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I'm launching a company and currently working on the website. Here is the link: http://goo.gl/HKbIK As I'm not a professional webdesigner your comments / feedback / suggestions of improvements would be very welcome!

It's a 'parralax' style design with several large, striking high-resolution background images, overlaid with simple information graphics about the product. It can be navigated by scrolling down or using the jump links at the top.

Many thanks for your help,

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For questions like this it's a good idea to decribe your site and any thoughts you have on what you think is missing. Partly, so that we're answering a general type of design problem which other people might have and might google and might find useful. I'm editting in a few thoughts to give you an idea, feel free to edit these if I'm mis-representing the essence of your question. –  user568458 Jul 28 '12 at 13:17
    
This question seems out of date now as it seems the site should've launched already, judging by the countdown at 0? There is no sign of a parralax effect or anything really. Any chance you could post a link to a site that has the qualities you describe, for future visitors? –  Lasse V. Karlsen Aug 6 '12 at 9:57
    
Hi - actually still working on it so your feedback is welcome ;-) Updated URL: goo.gl/HKbIK –  Greg Aug 6 '12 at 17:36
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Questions are not meant to be morphed from "need help with v0" to "need help with v1" to "need help with v3". The answers provided may not be valid as the question changes and there is no way for this question to be a useful resource to future visitors. Closing as Too Localized... –  Farray Aug 6 '12 at 18:27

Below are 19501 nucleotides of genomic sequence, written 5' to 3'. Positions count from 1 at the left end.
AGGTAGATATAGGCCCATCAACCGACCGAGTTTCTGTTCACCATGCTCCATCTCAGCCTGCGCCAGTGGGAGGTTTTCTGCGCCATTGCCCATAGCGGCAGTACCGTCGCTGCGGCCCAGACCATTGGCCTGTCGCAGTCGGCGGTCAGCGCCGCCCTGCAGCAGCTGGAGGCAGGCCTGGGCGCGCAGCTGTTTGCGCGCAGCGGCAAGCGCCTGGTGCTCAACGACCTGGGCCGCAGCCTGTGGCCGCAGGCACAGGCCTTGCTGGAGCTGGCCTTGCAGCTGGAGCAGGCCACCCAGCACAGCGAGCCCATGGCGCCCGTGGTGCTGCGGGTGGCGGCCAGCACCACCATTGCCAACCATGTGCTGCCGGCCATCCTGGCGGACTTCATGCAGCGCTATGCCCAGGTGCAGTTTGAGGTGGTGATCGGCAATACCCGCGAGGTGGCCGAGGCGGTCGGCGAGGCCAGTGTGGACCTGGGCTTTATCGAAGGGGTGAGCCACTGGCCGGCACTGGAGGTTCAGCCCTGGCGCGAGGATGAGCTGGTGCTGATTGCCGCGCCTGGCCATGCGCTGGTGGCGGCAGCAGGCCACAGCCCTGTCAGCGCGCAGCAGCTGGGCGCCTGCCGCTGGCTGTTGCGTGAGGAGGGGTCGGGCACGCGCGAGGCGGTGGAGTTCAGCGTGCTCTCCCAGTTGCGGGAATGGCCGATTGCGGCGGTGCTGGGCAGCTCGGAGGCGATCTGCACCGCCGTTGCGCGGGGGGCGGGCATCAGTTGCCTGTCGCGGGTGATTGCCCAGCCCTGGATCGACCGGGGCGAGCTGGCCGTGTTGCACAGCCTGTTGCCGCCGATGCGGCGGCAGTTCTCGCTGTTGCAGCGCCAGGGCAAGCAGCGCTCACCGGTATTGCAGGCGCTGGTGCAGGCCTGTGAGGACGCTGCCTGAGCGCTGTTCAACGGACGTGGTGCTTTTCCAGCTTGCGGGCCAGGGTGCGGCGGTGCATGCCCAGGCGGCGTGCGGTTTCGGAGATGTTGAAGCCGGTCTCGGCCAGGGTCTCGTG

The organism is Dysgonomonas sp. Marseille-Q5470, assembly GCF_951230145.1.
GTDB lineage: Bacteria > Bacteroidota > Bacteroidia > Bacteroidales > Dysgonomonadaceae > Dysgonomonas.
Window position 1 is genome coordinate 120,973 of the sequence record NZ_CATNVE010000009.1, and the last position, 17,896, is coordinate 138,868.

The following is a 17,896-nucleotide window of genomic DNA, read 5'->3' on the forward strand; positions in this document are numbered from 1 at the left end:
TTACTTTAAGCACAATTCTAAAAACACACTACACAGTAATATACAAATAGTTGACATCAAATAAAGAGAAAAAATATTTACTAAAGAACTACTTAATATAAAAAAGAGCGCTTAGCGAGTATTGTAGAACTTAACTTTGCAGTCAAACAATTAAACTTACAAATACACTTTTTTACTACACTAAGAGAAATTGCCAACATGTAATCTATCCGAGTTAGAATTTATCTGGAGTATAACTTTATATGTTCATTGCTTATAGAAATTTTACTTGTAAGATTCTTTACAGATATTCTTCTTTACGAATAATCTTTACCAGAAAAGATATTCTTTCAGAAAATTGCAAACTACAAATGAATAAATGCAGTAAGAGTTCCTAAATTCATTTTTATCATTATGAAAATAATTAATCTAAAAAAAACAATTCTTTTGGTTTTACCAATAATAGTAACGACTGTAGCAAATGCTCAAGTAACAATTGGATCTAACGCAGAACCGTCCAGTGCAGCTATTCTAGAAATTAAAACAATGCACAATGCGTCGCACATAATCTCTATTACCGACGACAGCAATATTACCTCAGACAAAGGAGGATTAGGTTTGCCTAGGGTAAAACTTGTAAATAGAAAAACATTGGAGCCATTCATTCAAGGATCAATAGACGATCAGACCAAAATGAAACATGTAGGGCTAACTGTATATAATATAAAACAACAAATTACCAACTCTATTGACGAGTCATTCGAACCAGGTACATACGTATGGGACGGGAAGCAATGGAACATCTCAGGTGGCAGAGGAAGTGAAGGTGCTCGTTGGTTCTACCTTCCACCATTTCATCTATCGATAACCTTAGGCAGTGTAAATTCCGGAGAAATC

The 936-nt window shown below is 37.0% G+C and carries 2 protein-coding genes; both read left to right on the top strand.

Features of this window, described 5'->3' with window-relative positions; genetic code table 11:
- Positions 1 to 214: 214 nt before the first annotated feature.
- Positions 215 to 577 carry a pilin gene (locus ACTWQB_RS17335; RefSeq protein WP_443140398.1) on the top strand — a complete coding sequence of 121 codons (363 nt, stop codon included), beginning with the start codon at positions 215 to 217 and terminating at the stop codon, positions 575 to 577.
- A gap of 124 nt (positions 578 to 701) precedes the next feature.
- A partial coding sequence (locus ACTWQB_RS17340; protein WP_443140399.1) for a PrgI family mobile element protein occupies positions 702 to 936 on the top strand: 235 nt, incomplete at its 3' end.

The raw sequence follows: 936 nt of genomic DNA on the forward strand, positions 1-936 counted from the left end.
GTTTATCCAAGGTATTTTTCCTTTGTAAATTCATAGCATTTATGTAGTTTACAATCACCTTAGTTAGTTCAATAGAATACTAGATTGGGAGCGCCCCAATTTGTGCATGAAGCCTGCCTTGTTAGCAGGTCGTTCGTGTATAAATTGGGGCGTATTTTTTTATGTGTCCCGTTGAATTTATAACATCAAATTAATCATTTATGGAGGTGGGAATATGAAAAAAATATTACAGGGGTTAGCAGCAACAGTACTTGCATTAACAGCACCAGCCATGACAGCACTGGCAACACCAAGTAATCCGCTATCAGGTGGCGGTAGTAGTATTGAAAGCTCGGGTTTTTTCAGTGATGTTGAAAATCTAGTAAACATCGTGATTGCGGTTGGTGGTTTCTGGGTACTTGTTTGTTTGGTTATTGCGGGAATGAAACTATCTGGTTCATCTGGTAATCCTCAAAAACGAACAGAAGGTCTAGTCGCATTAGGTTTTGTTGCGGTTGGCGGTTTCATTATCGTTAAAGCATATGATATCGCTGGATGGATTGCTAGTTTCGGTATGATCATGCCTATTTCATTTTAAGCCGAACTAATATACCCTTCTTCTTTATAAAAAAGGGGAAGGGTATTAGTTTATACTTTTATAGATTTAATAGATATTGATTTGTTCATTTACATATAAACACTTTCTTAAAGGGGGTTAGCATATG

Yeah, that kind of thing is one of the very few cases where long, rambling forum threads are actually more appropriate than a Q&A structure like this. Please do come back any time you're looking for clear definitive answers on clear fixed questions, they're what this site is designed for and it's really good for those. –  user568458 Aug 6 '12 at 23:32
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closed as too localized by Farray Aug 6 '12 at 18:27

This question is unlikely to help any future visitors; it is only relevant to a small geographic area, a specific moment in time, or an extraordinarily narrow situation that is not generally applicable to the worldwide audience of the internet. For help making this question more broadly applicable, visit the help center.If this question can be reworded to fit the rules in the help center, please edit the question.

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I am a sucker for the parallax effect and you've done a nice job with it but, a parallax effect in a website to me anyways doesn't give me the impression of a serious company. it has a vibe that fits more with lively or creative persons. that's why I'd use it for something like a portfolio work. also the text in black at the top left corner

"Company name was incorporated in May 2011

Our mission is to supply the finest natural mineral water with sustainability, local community support and industry expertise."